History books on stone: rock art in Kakadu National Park
One way of thinking about the rock art of Australia’s indigenous people is like an unwritten library – of knowledge and belief. The stories, songs, dances and ceremonies that go along with the rock art have been handed down for thousands of generations. Some paintings are even believed to be from the time of the creation or Dreamtime.
At Ubirr, as you walk up towards the Nadab lookout where everyone goes to watch the stunning sunset over Arnhem Land, there are a number of rock art galleries. The roof of one gallery is covered with spindly figures and people believe these were painted by powerful (and very tall) Mimi spirits. They are also believed to have taught Aboriginal people how to paint. After the sun goes down the parks people hurry you off the lookout because the local people believe the Mimi will get you.
There is also a sort of illustrated menu with specific types of fish, turtles, mussels and other locally found foods. This rock art in Kakadu National Park may be drawings by a particularly successful and proud hunter but the pictures also represent the spirit of the animal, like this Almangiyi or long-neck turtle:
These rock shelters provided good campgrounds from which to exploit the rich resources of the East Alligator River and the Nadab floodplain. Also found in the Ubirr rock art galleries is the powerful creation ancestor – the Rainbow Serpent or Garranga’rreli. Many are a bit like x-ray paintings and are an estimated 1,500 years old. Here is a Mabuyu hunting figure.
This is a picture of a person sick with Miyamiya – see the swollen joints – said to be contracted if you disturb the stones of a sacred site downstream from Ubirr near the East Alligator River.
Aboriginal people are very concerned about people disturbing certain sites, and often with good reason. There have been a number of connections drawn between such sites and the subsequent discovery of substances dangerous to people like uranium.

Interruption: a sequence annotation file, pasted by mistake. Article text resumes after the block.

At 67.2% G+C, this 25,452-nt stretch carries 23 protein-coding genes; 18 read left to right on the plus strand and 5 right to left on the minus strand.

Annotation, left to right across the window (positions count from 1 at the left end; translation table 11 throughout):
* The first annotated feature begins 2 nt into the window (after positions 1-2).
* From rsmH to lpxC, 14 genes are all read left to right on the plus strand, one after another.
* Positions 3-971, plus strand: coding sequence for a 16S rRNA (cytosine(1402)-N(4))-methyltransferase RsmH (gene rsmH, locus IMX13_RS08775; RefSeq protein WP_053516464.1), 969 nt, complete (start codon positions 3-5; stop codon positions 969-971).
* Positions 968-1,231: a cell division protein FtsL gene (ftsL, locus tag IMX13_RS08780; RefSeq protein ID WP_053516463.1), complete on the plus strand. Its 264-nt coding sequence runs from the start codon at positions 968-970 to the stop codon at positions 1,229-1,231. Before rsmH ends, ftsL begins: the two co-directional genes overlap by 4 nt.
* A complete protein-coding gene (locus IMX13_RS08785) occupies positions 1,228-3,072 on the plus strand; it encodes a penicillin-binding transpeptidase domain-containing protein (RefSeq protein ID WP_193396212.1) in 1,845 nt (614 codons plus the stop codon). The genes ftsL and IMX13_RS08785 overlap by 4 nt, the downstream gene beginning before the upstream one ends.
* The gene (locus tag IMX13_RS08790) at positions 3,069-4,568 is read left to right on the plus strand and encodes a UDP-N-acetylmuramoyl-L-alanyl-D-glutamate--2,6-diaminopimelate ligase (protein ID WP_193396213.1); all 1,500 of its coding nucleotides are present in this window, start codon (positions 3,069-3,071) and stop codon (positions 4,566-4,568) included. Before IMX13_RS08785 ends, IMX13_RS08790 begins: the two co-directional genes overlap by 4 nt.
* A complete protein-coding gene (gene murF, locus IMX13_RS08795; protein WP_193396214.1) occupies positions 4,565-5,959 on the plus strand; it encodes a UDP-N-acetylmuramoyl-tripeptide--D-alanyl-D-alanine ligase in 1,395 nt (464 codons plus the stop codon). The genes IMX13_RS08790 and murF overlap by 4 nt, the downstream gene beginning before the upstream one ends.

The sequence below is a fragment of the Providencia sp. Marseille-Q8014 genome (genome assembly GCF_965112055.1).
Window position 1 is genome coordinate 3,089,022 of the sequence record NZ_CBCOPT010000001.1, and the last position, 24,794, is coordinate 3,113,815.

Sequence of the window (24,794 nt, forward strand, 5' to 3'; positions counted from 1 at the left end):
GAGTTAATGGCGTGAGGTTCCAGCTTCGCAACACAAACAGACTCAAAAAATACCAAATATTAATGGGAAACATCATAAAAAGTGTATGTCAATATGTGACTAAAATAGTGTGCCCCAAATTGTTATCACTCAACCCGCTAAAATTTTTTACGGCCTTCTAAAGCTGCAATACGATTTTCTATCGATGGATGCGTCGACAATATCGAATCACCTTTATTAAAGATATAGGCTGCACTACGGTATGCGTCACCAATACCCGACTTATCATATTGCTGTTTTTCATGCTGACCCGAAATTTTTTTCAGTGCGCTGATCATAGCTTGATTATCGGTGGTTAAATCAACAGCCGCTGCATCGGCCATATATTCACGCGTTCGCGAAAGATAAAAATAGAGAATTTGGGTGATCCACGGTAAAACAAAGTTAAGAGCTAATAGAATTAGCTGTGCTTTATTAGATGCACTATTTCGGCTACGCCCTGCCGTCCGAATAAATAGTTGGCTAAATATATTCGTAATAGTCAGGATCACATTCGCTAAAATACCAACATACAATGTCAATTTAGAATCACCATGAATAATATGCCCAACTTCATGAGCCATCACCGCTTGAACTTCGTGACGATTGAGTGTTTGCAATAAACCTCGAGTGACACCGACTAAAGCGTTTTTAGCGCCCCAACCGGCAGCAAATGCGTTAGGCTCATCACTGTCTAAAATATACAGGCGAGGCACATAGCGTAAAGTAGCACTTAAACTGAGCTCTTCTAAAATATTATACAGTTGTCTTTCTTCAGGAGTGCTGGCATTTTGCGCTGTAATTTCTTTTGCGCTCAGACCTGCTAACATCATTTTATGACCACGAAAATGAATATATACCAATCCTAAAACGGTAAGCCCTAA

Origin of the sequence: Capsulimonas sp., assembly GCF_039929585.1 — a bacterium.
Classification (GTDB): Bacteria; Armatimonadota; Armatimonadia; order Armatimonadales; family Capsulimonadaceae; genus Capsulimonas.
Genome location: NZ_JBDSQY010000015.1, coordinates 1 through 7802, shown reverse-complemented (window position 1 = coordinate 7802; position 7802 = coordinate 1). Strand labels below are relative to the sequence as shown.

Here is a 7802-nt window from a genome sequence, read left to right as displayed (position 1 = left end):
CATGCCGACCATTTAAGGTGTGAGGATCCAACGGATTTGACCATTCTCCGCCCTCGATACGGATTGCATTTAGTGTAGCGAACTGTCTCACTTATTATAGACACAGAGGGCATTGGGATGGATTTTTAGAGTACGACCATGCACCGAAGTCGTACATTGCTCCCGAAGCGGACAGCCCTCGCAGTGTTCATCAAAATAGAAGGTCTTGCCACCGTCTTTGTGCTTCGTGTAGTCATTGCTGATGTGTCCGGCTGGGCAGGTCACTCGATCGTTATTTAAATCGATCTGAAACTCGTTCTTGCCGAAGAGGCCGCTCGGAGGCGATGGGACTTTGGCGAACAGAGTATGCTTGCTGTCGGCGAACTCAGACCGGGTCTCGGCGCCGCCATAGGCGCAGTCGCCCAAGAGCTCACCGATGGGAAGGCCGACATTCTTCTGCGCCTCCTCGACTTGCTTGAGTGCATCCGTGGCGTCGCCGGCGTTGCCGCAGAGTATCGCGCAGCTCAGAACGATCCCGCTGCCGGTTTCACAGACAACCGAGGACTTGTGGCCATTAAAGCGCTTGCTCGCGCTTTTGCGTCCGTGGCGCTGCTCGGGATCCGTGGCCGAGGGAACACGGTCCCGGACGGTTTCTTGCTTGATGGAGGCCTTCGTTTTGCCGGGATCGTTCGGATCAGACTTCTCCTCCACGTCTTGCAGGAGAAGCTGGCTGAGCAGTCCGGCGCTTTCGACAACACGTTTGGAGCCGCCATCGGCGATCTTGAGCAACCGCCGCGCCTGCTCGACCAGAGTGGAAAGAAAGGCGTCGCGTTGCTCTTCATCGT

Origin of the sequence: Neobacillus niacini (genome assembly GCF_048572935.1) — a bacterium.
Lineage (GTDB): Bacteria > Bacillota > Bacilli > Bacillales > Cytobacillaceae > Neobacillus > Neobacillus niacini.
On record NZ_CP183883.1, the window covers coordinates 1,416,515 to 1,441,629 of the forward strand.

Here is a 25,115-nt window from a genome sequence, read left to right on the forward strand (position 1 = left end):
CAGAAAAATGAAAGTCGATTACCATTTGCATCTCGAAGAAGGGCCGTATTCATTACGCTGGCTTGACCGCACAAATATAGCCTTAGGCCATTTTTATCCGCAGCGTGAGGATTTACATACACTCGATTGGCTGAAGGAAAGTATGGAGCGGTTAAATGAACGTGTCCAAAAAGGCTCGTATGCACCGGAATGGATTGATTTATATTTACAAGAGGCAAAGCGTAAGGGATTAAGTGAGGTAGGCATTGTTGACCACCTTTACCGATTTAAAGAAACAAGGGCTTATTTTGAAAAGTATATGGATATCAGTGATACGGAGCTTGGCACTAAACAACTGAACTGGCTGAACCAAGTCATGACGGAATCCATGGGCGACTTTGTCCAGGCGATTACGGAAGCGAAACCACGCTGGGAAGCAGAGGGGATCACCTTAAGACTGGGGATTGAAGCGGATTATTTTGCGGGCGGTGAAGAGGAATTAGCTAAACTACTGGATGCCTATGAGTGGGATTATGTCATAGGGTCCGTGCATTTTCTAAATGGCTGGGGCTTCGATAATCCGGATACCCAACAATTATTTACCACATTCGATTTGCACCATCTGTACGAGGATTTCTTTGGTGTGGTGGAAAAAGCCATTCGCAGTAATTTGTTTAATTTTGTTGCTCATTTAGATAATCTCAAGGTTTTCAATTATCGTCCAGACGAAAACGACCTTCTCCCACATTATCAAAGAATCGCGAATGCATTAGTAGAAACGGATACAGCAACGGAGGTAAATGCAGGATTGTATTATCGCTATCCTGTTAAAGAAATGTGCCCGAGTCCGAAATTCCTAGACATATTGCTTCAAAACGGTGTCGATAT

Aboriginal artists have pictorially represented different aspects of their lives on the sandstone rock of Kakadu. Another important site is at Nourlangie, where the top layer of painting we can see is often a recent (by which I mean in the last century) re-painting – a traditional practice. Underneath will be layer upon layer, sometimes going back over 20,000 years of Aboriginal habitation of this area.
The famous image of the Lightning Man – Namarrgon – is again about spiritual ancestors creating the landscape of Kakadu. During the ‘build up’ in October/November, Kakadu sees spectacular electrical storms, signalling the beginning of the Wet Season.
I lived in Melbourne for two years and one time I saw an Aboriginal person, an indigenous Australian, it was a kid being shouted at on the tram (by a white person). So travelling in Australia’s Top End it was a relief to find Aboriginal people shopping next to me in the Darwin supermarket. Yes there are many Aboriginal people in Darwin camping out on public or communally owned land – and some of them are destitute but at least they’re not invisible.
There are over 600 indigenous communities in the Northern Territory, although most of those have a population of less than 50. Many are beset by serious social problems including alcoholism and violence and the efficacy and ethics of government intervention are inexcusable after centuries of abuse and neglect.
Clearly, they should have the same chances and options as other Australians. I’m grateful they can share their magnificent country with us, and their magnificent rock art history because it was one of the most memorable moments of my travels in Australia.
By Natasha von Geldern
Have you seen Aboriginal rock art in Australia?
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